Preview - /
- Function Open
- Function Open (Jack Dixon Remix)
- Function Open (Am Rhein Remix)
- Function Open (Greeen Linez Remix)
Following on from Diskotopia Various Artists Volume One, Diskotopia continue their second year of activity with a massive release from Mau’lin. The London based artist, previously releasing on labels such as Alexander Nut’s Ho Tep Records, makes his Diskotopia debut with 3 heavy dancefloor gems, backed with remixes from Jack Dixon, and Diskotopia family Am Rhein and Greeen Linez.
Title track Function Open, marks an exercise into a light/dark juxtaposition; heavy musique concrète broken beat patterns are bounced around playfully whilst ominous string pads and screaming synth-toms shudder the solid urban funk energy.
Duties recalls pirate radio soundtracked midnight taxi rides around east London; begrimed breaks coated with pin-prick stabs glisten in headlights before getting dissolved in an inertia wash of luscious synth.
Starbeast is a much darker and even more late-night affair. Sci-fi pads elevate a drum n’ bass and breaks influenced sturdy UK dynamism, proving a prime exemplification of the Diskotopia “timeless” ethic, as millennium era flashbacks haunt a modern dancefloor classic.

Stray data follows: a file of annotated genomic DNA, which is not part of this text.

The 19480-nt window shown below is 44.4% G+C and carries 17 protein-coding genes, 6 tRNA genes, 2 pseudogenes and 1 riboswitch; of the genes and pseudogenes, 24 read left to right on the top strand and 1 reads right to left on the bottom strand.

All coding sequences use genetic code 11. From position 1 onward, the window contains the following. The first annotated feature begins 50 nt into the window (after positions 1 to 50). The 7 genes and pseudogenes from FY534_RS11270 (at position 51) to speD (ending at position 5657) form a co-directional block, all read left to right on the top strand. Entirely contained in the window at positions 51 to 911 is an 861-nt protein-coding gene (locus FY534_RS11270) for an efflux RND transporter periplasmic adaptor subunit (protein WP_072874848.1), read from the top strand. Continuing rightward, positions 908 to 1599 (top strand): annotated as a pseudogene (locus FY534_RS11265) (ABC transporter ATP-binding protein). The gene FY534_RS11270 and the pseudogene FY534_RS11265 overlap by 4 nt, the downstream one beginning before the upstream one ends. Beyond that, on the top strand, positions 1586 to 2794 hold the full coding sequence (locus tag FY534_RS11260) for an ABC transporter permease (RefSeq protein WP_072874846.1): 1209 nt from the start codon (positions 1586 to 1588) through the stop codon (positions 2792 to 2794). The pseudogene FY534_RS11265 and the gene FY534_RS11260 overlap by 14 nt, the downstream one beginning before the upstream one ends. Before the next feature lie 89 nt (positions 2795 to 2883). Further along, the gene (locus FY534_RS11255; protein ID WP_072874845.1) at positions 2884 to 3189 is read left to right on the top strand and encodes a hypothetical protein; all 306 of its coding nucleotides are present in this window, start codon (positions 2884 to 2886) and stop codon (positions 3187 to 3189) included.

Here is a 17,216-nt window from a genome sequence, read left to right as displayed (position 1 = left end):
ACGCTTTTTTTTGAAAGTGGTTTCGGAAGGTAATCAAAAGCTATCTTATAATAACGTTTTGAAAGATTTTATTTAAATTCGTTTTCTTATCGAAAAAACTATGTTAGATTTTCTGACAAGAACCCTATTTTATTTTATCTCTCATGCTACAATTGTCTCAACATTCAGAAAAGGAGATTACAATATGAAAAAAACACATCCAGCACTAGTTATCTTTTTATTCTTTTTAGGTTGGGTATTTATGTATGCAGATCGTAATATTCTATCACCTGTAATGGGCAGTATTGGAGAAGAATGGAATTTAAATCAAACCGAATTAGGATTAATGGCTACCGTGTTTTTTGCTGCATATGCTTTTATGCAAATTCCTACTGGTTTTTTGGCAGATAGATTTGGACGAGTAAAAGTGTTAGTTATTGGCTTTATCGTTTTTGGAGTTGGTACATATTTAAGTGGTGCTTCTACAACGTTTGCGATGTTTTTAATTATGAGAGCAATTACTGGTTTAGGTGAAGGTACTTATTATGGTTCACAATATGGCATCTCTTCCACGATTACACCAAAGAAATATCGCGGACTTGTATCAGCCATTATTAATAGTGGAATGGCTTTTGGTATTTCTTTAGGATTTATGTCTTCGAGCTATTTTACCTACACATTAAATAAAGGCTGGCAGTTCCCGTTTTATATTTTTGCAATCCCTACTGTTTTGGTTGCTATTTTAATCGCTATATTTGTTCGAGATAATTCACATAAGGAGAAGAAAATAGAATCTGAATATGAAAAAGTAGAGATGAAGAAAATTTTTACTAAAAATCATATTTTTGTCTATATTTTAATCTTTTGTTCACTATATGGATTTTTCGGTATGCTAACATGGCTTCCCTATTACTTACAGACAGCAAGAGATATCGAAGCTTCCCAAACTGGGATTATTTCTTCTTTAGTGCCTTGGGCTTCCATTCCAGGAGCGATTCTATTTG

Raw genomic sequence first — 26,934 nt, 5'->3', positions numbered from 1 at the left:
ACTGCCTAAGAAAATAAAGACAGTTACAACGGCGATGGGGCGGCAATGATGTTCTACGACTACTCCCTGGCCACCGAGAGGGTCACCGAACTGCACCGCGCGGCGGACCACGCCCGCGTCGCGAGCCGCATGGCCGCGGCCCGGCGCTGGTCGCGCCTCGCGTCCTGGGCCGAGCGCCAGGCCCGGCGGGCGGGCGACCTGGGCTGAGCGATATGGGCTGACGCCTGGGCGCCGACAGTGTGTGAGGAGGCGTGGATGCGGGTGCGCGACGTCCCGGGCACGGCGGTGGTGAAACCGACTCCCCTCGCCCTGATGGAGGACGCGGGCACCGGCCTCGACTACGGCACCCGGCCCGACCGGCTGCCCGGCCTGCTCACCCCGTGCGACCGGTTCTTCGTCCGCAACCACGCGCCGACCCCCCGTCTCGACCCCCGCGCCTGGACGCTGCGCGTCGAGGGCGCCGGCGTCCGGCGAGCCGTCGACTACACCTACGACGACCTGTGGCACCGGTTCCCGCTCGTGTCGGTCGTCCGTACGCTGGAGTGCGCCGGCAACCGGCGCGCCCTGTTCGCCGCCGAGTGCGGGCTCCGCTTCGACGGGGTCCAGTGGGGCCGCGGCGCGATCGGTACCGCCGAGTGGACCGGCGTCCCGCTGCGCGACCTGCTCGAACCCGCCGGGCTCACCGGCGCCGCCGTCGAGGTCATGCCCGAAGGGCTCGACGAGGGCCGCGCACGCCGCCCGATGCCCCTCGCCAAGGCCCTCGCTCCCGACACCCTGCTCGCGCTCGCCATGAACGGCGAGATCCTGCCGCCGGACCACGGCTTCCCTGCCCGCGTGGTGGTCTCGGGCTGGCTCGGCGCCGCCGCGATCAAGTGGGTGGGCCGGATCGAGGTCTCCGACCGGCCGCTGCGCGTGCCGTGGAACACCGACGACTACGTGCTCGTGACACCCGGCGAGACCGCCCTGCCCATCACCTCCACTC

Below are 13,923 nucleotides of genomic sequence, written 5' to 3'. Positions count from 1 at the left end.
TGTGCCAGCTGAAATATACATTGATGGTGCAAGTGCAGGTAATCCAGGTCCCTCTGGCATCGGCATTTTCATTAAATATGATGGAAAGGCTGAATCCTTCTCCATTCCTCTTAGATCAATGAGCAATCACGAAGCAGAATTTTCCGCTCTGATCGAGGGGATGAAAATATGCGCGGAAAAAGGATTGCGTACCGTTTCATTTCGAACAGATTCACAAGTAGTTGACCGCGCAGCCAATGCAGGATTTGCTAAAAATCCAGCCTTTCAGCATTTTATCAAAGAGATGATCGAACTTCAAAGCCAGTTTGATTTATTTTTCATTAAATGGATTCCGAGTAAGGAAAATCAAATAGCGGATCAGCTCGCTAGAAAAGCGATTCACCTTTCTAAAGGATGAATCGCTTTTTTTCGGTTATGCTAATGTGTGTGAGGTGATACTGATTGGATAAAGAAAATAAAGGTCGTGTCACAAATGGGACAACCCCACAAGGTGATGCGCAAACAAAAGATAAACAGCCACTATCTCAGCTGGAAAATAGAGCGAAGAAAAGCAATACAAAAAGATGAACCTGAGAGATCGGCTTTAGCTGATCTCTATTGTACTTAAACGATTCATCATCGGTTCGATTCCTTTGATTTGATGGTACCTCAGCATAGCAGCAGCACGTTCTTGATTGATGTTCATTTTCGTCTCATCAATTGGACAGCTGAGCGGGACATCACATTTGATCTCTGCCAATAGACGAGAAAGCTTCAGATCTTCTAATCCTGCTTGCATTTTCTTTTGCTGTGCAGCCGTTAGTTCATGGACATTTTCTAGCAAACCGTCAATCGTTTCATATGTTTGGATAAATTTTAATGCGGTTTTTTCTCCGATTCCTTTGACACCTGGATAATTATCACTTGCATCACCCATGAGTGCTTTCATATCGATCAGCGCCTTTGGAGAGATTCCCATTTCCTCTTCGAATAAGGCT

With previous releases and remixes on labels such Brownswood and Skint, London-based artist Jack Dixon has already been making a name for himself in the electronic scene. Here his techno infused take on Function Open smartens up the original into a mature and sophisticated warehouse experience without losing any of the dirty burghal virility.
Japanese female Diskotopia resident DJ Am Rhein makes her recording debut on this EP with her haunted remix of the title track. Whilst swapping the broken beats for a New York house inspired four-to-the floor rhythm, she partners the howling synth-toms of the original with relentless washed-out chords, arpeggio flourishes and Sakamoto-esque chimes.
Greeen Linez close the EP with an unimaginable re-imagining of the A-side. Those hallmark toms penetrate a pairing of G-funk groove and airy DX7 drenched nostalgia; if Jan Hammer had produced R&B it may very well have sounded like this.